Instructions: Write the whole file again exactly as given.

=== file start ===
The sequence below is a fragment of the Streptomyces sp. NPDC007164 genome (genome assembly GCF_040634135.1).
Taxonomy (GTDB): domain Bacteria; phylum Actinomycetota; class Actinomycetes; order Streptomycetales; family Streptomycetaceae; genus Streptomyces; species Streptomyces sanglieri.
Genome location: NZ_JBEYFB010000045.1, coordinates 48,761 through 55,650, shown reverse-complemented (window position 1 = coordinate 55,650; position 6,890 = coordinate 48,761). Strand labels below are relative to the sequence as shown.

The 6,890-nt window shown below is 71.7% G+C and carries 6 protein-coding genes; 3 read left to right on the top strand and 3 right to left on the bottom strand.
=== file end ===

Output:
The sequence below is a fragment of the Streptomyces sp. NPDC007164 genome (genome assembly GCF_040634135.1).
Taxonomy (GTDB): domain Bacteria; phylum Actinomycetota; class Actinomycetes; order Streptomycetales; family Streptomycetaceae; genus Streptomyces; species Streptomyces sanglieri.
Genome location: NZ_JBEYFB010000045.1, coordinates 48,761 through 55,650, shown reverse-complemented (window position 1 = coordinate 55,650; position 6,890 = coordinate 48,761). Strand labels below are relative to the sequence as shown.

The 6,890-nt window shown below is 71.7% G+C and carries 6 protein-coding genes; 3 read left to right on the top strand and 3 right to left on the bottom strand.